Searching: Google to Databases

“Database Searching” is part of Touro Libraries’ new Savvy Researcher video series.
Watch above or get the low down on database searching below.

If Google can sometimes seem like a mind-reading magical genie, Databases are more like that persnickety substitute teacher who insists you ask “May I” instead of “Can I go to the restroom?” But don’t let that scare you away! Although databases might be a little bit more particular about how you enter your searches, once you become familiar with a few key features, you’ll be able to pull up dozens of relevant, credible, academic articles in far less time than it would take to sift through millions of questionable Google results.

So first, let’s cover the basics of Boolean logic. All this means is that there are three main options for connecting the keywords in your search – AND, OR, & NOT. If you don’t specify, the default for most databases, as well as Google, is to insert an invisible AND. This means that any results retrieved should contain all of the words you typed in the search box. That makes sense, but sometimes it’s helpful to include words that don’t necessarily need to be in every result or even words that you don’t want to see, and that’s where OR and NOT come in.

Advanced searching with “OR”

Use OR to look for all the possible synonyms other writers might use to describe your concept in a single search. Because only one of the grouped terms needs to appear in each document returned, using OR in your search will increase the number of results. If one of your search terms has an alternate meaning or if there’s some other word or idea that keeps turning up and throwing off your results, you can tell the database to exclude it by adding it to your search string with NOT in front of it. This will give you fewer, but hopefully more relevant, results.

Next up, you may have noticed that I have been using quotation marks around terms like “united states” and “higher education.” Quotes are useful when searching for compound phrases, exact quotes, or names. This tells the search engine to look for these words only exactly as you have entered them. It will also ensure that these words are treated as a single term when you combine them using search operators like AND or OR. Looking up a song by its lyrics is one every day example of how quotation marks can help you find exactly what you’re looking for.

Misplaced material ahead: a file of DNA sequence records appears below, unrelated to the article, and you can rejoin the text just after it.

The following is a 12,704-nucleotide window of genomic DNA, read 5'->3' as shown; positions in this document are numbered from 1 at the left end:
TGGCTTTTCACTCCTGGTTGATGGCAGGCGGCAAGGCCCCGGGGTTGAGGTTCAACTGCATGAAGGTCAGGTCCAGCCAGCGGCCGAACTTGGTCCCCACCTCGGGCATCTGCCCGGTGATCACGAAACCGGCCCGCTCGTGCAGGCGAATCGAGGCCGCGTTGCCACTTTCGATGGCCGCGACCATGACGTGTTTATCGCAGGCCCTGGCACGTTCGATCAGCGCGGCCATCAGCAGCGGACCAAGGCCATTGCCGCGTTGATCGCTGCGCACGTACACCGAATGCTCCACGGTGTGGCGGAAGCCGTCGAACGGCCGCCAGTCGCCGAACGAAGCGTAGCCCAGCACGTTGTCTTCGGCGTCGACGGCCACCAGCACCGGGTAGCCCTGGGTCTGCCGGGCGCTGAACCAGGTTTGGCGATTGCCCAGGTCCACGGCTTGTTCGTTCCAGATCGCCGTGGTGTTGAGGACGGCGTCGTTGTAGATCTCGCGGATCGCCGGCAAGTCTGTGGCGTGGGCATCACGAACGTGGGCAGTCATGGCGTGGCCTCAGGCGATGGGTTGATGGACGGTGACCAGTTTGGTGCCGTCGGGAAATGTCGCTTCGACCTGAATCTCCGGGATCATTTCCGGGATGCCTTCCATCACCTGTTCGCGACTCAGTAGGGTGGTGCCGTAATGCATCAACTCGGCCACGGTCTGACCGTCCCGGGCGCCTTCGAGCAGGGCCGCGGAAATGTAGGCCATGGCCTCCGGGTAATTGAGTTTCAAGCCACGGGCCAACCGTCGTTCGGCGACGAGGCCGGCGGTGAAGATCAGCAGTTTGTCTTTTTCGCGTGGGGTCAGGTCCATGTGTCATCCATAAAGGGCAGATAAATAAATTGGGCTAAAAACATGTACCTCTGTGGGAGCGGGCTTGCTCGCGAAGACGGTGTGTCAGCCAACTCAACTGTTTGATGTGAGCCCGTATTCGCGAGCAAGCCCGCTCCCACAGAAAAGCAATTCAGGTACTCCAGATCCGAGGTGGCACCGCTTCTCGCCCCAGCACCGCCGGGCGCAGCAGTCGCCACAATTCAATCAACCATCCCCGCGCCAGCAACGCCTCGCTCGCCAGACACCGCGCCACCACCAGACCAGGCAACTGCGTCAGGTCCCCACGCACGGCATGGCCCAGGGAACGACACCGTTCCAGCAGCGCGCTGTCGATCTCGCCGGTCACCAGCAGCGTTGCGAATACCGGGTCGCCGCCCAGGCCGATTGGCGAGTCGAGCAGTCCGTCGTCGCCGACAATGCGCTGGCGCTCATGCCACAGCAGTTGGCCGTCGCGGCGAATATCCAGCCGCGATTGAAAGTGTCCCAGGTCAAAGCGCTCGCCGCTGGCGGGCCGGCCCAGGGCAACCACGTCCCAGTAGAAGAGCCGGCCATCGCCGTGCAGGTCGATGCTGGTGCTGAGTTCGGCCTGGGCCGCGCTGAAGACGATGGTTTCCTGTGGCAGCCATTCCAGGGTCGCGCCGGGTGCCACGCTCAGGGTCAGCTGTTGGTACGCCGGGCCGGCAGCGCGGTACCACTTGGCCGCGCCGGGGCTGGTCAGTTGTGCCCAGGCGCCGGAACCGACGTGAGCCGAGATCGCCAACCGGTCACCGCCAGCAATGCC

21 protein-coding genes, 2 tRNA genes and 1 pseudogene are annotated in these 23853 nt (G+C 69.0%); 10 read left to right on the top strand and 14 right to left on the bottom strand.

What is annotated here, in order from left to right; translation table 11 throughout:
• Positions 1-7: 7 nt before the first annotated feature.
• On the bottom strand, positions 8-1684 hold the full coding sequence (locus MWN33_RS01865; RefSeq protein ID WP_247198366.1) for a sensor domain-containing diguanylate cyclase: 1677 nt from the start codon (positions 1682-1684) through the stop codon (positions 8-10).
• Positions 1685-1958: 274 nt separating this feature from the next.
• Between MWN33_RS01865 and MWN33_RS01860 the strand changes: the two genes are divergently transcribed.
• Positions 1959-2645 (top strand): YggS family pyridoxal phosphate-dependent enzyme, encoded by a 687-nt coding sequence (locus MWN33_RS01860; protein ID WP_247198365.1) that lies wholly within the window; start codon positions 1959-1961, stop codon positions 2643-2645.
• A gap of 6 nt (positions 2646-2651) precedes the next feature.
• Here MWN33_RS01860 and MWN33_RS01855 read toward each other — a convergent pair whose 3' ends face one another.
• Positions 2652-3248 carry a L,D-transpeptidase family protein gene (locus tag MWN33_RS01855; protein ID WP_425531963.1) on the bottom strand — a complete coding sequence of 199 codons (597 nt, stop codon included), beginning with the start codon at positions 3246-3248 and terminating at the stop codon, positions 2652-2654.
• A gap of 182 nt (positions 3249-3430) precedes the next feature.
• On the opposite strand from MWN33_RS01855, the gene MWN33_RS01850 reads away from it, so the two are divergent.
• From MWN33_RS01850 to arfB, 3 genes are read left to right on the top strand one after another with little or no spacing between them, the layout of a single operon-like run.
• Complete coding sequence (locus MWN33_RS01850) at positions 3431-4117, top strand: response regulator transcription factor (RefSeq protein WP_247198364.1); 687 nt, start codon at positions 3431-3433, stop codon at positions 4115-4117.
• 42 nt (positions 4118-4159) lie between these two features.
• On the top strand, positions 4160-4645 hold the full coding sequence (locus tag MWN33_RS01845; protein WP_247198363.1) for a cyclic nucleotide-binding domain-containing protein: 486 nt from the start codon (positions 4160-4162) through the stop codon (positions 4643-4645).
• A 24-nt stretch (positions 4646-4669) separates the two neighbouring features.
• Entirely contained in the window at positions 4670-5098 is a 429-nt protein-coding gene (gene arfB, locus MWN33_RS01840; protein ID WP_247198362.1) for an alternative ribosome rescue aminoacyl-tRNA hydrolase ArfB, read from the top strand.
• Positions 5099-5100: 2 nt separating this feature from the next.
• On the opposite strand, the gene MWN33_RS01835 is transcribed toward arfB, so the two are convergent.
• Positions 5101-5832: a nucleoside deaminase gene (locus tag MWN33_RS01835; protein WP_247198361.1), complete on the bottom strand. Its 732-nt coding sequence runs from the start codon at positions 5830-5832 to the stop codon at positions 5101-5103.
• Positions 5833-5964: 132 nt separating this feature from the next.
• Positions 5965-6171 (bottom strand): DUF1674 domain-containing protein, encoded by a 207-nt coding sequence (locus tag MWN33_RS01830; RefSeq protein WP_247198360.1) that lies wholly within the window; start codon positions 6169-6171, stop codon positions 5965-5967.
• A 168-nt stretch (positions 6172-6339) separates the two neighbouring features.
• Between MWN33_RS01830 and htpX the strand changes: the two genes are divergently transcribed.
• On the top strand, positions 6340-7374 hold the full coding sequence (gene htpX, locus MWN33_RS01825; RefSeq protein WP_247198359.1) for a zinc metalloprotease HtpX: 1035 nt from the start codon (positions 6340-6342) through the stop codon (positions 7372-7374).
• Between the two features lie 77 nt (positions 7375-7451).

Beyond using different combinations of keywords to adjust your results, it is also possible to specify where in each document you’d like those keywords to appear, like as the author, the title, or in the abstract. Each of those different sections of a document is referred to as a field, and you’ll usually find a drop down menu of all the possible fields to search.

Search “fields”

Once you find a few good keywords and set up a search that is giving you some relevant results, you can start to narrow down your number of documents by using a few post-search limiters. You can set a date range, focus just on articles from scholarly publications, browse subject terms, and more. As an aside, the full-text check box might seem tempting but it actually might cost you time in the end – just because full-text is not available in one database doesn’t mean that we might not have it elsewhere – so use the article linker button instead to check.

Various databases will look a bit different, but most have many of the same options, so don’t be afraid to poke around and see what’s available. If you’re ever unsure of what a feature does, look for a help icon or just test it out and see what happens to your results.

All of the different options on database search screens can seem a little overwhelming at first, but once you get familiar with a few of them, you’ll have the power to summon relevant, quality research to your fingertips. But remember, database research is a multi-step process – even advanced researchers have to go through trial and error to find a search strategy that works, so if at first you don’t succeed, try, try again.

Find a list of all of the databases that Touro subscribes to, or use the drop down menu to view them grouped by subject, to get started! For more help with library research, don’t forget to check out the Student Services page.


“Database Searching” is just one title from Touro Libraries new Savvy Researcher Video Series. These short (2-5 minute) video tutorials each explain a different topic related to research and writing to focus in on exactly what you need to know, when you need it.

Find the full series of videos at

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